11 of 12 people found the following review helpful
on 30 September 2013
This is a wonderful recording of Shostakovich's 4th symphony and it captures, in full-bodied clarity, superlative orchestral playing of a mighty score. Bravo! indeed to all concerned.
Every one of the many, shifting moods of this symphony are captured and characterised, the brutal (how wonderfully hammered and shrieked out in the opening), the lyrical and the mysterious. So many details of this complex score are brought out as if the work were brand new. I have listened to many recordings of this symphony, many of them extremely fine, and this one stands out in every way. There are so many characterful and beautifully played solos (bass clarinet, trombone...) and the famous frantic fugal passage for the strings in the first movement is terrifying. I am in awe of the the whole cycle so far (only 13 and 14 to go) and all at bargain prices: they would be worth collecting at full price.
10 of 11 people found the following review helpful
on 11 May 2014
I've been pretty much obsessed with this symphony for a good long while now, and over the years seem to have collected virtually every recording there's been. For this review, I'll pass over the work's extraordinary history, and proceed straight to my comments on this particular version.
Naxos' whole new cycle is a laudable project, but, while it's finely played and decently enough recorded, this particular release is ultimately scuppered by Petrenko's interpretation: while it's true to the letter of the score, it pretty much stops at that: there's very little looking to what's beyond - its spirit, if you like. Others find so very much more to this fantastic (in both senses of the word) work than he is able to reveal here. I'm aware, of course, that it is a bargain issue, but that really shouldn't justify selling the piece short (admittedly, there are full-price versions which fall at the same fence). On its own terms it passes muster, but in comparison to the considerable competition (often to be found as cheaply as discs in complete sets) this recording is ultimately rather anaemic and grey, with its extremes of emotion and volume somewhat underplayed.
In the best of hands, a performance of this symphony can be a kaleidoscopic switchback of vivid emotions and images, apparently as inconsequential as a dream (or perhaps, even more accurately, nightmare), even though a certain structural logic survives. Here we have the structural logic but without much of the emotional overlay, so, sadly, the listener is denied one half of the story and thus the full, harrowing, impact it should possess. To be fair, several other conductors have recorded the symphony more than once, so perhaps Petrenko may find something more to say after further acquaintance.
Where to go for better? Any of the three Kondrashin versions, first and foremost, though the only bargain one is in mono. As a complete set bargain set? Barshai. Modern versions as single discs? Either Raiskin on Avi-music or Caetani on an Arts SACD, neither a big name, but both streets ahead of the recent celebrity competition both for interpretation and recording.
I've thought long and hard about my star rating, which I'm aware is rather lower than that of some others, but, in comparison to what else is available, 'It's okay' (with a '...but' possibly implied) seems about right.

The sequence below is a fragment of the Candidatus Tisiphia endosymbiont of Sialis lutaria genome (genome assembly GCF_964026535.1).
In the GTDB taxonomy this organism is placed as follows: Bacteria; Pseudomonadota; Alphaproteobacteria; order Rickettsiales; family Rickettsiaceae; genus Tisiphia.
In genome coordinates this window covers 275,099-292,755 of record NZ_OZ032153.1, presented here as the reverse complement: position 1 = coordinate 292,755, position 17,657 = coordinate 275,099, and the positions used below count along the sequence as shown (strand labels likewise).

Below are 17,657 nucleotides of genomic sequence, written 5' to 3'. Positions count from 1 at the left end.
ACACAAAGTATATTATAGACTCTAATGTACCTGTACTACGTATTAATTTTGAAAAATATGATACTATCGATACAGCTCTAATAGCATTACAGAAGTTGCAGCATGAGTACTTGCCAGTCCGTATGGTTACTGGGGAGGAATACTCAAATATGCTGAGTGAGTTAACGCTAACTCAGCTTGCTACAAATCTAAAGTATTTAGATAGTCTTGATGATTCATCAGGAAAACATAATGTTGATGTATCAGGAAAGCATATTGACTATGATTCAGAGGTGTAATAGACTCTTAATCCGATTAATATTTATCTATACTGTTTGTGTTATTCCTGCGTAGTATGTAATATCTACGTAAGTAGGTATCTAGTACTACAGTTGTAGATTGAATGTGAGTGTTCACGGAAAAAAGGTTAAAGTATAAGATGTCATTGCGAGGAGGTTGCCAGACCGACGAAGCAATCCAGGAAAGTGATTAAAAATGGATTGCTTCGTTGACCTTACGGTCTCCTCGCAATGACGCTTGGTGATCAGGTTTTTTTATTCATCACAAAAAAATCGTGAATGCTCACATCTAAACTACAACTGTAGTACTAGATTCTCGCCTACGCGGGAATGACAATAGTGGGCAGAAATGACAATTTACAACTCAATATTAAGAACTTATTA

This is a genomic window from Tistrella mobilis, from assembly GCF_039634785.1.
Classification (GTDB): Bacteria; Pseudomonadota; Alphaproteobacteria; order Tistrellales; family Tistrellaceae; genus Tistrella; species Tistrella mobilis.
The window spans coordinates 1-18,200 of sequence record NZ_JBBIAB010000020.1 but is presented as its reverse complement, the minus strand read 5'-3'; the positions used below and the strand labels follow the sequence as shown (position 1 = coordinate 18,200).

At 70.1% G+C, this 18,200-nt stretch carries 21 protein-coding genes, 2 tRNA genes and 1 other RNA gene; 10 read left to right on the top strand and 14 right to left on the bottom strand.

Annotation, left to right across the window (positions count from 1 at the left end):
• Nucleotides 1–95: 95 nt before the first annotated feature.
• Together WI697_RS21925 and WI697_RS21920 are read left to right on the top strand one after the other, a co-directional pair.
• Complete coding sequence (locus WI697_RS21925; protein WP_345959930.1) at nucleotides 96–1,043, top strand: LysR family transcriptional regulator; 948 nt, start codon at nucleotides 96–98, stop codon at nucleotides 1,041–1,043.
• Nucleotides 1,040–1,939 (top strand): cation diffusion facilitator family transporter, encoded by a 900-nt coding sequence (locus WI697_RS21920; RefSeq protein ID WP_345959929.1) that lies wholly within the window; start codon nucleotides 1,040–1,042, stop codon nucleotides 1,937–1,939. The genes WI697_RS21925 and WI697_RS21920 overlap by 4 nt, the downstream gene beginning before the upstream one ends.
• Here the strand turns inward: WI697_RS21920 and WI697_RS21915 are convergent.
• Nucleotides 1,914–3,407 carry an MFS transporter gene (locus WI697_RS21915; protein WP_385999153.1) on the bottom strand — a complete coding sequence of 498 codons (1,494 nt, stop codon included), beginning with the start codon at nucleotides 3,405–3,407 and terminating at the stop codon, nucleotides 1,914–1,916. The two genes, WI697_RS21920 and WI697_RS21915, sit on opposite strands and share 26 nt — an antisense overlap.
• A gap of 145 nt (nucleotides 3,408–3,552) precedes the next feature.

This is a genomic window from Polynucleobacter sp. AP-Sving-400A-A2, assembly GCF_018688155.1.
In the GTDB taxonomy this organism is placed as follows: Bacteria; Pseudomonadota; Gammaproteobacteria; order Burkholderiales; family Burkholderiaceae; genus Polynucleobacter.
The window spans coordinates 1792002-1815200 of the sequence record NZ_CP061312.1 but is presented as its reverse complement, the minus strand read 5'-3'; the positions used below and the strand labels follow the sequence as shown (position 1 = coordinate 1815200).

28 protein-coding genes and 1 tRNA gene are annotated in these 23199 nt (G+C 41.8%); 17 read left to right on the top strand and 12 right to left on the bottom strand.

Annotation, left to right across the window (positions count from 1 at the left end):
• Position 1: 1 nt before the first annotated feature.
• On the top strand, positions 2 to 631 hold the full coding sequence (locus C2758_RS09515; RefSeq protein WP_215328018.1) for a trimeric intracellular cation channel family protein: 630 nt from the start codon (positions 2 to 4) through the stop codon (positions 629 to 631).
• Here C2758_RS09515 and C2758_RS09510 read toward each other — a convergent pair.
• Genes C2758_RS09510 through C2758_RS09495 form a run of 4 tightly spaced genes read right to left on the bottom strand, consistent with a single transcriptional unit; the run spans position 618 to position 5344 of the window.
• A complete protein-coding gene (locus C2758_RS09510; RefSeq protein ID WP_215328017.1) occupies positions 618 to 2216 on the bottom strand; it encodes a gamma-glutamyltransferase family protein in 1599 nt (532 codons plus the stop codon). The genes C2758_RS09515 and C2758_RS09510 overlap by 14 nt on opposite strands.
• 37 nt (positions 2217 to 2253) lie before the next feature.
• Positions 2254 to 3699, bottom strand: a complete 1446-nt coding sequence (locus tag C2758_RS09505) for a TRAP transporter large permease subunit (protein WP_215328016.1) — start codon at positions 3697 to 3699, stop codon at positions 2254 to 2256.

Note: I've removed my opinion regarding the timpani duet which precede the big peroration of he third movement, and which occasioned a discussion in the comments section below since further comparison between this and other recordings and the score have led me to change my mind regarding how the composer's rather sparse instructions should be interpreted: after all, it's not the only final movement in the cannon which has opposing schools of thought concerning tempo - the composer's son Maxim's first recording of Fifth changed the game completely, but not all conductors since have followed his lead.
I should perhaps also point out that unlike some composers who include in their scores directions concerning the emotional colouring of a movement or section thereof, Shostakovich's score for the Fourth gives no external hints whatsoever: it's left to the conductor to find them within the notes,
8 of 9 people found the following review helpful
This was recorded immediately after the live performance at the Philharmonic Hall on February 7th this year. Like the recent 'Leningrad' symphony release, it captures much of the atmosphere of the concert performance itself.
As usual, Naxos has provided detailed analytical, as well as background, notes, so it is only necessary to mention some highlights in this version. First, the very clear recording, bringing out Petrenko's attention to detail in the many sections where Shostakovich thins down his orchestration to chamber music proportions and allows gentler instruments such as the orchestral harps to stand out. Secondly, some outstanding contributions from section leaders: the first bassoon and trombones were the stars of the show in the live performance for their solos in the finale's quasi-scherzo section, and much of which of this is conveyed here. Thirdly, the Phil's upper strings, which meet the challenge of that physically demanding fugato in the first movement (5'15") and come out with flying colours.
Petrenko's interpretation of this massive work catches much of its kaleidoscopic nature, seemingly formless and ever changing, but in reality highly integrated and the work of a composer who knows exactly where he is going. The last eight minutes of the score, from what the CD notes rightly terms the 'granitic chorale' on brass, through to the chilly intensity of the final pages with their celesta chimes leaving the listener looking out into the abyss are memorably delivered here.